Managing debts while living on a fixed income can be challenging, to say the least. But there are resources to help older Americans tackle debt and create stronger financial habits.

Options For Older Americans

BenefitsCheckUp, for example, is a free tool offered by the National Council on Aging to help people struggling with debt locate financial assistance programs suited to their needs, whether that is paying for medications, health care, food, housing or utilities. Reducing these costs frees up cash to pay down debt. The tool also provides referrals to local assistance services.

There are several community-based services, or workshops, helping retirees with their finances. Some focus on promoting financial literacy, while others work to connect older Americans with government services. The NCOA offers grants to many of these programs.

“Older adults have told us that they prefer to have a class where they can go with their friends,” said Waterman. She praised the community-based organizations that provide the workshops. “They are the heart and soul of their neighborhood — it’s a safe space they enjoy.”

Marie Gillan turned to one of these local organizations for help after learning she had been disenrolled from her state’s Medicare Savings Program, which helps people with limited income pay their Medicare premiums. Without the program, her Medicare Part B premium was suddenly being withheld from her monthly paycheck.

While helping Gillan reapply, the agency shared more information about budgeting. After the initial appointment, she was able to create a budget and establish short-term financial goals.

“It was an eye-opening experience for her,” said Waterman. “She was struggling, and now she has a budget in place and a better sense of how to manage her money. We also got her enrolled in some benefits programs as well, and that alleviated some of that financial stress.”

How To Manage Debt In Retirement

“Debt repayment becomes a distinct challenge for (people on) fixed incomes,” says Garrett Smith, financial advisor and chief commercial officer at Ascend Investment Partners in Logan, Utah. “Stress and anxiety may result from the obligation for retirees to budget for essential expenses while managing debt.”

Smith outlines some tips to help manage and minimize debt in retirement.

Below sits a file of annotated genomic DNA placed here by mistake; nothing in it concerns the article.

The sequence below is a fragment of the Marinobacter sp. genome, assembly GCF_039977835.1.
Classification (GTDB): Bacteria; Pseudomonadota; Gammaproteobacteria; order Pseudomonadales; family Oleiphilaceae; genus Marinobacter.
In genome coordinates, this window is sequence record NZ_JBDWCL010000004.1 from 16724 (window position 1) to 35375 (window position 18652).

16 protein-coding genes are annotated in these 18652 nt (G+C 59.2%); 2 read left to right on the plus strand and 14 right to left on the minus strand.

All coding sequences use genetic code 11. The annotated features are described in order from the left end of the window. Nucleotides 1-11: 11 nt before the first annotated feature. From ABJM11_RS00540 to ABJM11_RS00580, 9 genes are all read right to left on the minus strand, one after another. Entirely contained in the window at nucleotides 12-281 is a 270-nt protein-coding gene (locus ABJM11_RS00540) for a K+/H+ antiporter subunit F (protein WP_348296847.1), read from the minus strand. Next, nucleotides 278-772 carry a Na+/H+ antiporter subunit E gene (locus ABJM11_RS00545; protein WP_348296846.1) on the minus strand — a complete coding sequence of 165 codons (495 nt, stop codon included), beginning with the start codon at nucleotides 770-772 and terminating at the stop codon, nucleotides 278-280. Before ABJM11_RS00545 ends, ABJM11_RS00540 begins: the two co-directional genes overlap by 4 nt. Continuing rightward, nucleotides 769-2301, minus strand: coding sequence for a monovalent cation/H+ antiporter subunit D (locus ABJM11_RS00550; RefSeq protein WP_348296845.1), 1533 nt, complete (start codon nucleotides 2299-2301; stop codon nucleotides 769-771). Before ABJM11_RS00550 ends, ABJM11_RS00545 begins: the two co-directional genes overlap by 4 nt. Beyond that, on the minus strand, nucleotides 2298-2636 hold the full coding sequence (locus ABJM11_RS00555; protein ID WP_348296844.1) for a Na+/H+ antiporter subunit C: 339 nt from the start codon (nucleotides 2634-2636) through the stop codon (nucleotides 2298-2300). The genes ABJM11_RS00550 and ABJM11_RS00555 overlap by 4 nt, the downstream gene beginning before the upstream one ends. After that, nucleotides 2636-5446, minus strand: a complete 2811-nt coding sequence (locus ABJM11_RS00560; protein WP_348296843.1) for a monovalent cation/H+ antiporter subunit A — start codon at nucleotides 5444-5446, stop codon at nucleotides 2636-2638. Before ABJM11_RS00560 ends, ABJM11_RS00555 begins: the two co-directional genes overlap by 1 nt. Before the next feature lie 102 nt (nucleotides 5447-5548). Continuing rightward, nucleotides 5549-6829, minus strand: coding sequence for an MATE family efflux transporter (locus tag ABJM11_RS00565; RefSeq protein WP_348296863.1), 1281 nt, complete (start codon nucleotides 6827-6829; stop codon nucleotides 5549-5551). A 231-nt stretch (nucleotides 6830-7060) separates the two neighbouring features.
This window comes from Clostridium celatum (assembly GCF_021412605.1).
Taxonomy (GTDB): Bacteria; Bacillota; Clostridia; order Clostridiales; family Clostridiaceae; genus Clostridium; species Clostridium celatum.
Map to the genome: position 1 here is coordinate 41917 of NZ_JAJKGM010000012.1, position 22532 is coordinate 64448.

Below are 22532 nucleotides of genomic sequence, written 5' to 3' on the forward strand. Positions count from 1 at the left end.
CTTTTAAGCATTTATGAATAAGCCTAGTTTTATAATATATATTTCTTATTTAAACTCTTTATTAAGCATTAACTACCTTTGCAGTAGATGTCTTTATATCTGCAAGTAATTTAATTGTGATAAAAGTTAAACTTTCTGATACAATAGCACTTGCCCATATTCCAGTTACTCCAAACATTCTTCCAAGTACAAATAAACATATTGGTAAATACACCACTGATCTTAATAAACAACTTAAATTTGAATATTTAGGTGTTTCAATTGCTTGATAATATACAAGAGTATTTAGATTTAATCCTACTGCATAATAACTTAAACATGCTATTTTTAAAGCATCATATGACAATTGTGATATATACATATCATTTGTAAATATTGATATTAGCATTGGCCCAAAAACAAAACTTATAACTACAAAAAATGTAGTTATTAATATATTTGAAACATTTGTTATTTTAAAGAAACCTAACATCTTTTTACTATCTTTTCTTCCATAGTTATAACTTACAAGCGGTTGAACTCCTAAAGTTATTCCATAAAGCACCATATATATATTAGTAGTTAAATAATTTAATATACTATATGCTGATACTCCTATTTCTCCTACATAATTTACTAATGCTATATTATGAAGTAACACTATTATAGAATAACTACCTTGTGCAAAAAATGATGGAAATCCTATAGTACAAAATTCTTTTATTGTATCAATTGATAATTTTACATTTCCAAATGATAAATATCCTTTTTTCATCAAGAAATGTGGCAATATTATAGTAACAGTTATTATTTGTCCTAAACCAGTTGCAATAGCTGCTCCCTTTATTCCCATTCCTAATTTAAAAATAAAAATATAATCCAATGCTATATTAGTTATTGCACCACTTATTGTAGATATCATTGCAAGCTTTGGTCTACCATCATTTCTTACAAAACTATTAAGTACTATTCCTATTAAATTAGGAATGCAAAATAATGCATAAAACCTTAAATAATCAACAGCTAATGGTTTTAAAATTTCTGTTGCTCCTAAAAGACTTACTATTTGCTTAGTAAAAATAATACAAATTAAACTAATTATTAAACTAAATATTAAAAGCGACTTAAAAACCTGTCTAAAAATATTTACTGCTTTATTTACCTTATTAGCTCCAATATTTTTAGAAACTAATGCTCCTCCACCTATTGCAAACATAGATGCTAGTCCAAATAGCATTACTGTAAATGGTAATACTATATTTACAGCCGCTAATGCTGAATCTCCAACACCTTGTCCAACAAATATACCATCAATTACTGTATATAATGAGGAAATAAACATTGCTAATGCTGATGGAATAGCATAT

Create A Budget

The first step is for retirees to see where their money is going. Creating a retirement budget that accounts for income and expenses can help older Americans align spending with their usually lower, now fixed incomes. If your outlay exceeds your income, a budget helps identify areas to cut expenditures and free up cash to pay debts.

Increase Income Where Possible

Supplementing your income, even on an irregular basis, can enable you to pay off debts ahead of schedule. Options include renting out a spare bedroom, turning a hobby or passion project into a side gig, or taking a low-stress part-time job. For one-time injections of cash, consider wringing equity out of your home by selling the big family house; as a bonus, moving into a smaller, less-expensive place can cut housing costs every month. Every extra dollar directed at paying down debt can help relieve financial pressure.

Lower Interest Rates

Using balance-transfer credit cards to move your unpaid balances to cards with lower interest rates can help you reduce the balance you owe without having to pay more each month. Nonprofit credit counseling services can advise you on the best debt consolidation option.

Enroll In Benefits Programs

Many older adults miss out on benefit programs that free up cash for debt payments. Using BenefitsCheckUp, you can find programs that could help pay for medications, utilities, medical bills and more.

Consider Bankruptcy

While declaring bankruptcy is emotionally difficult, it might be the best path forward for retirees drowning in debt. Discharging debts through bankruptcy protects qualifying assets and creates the opportunity to rebuild financial health. It is prudent to talk to an attorney to determine if bankruptcy makes sense based on your situation.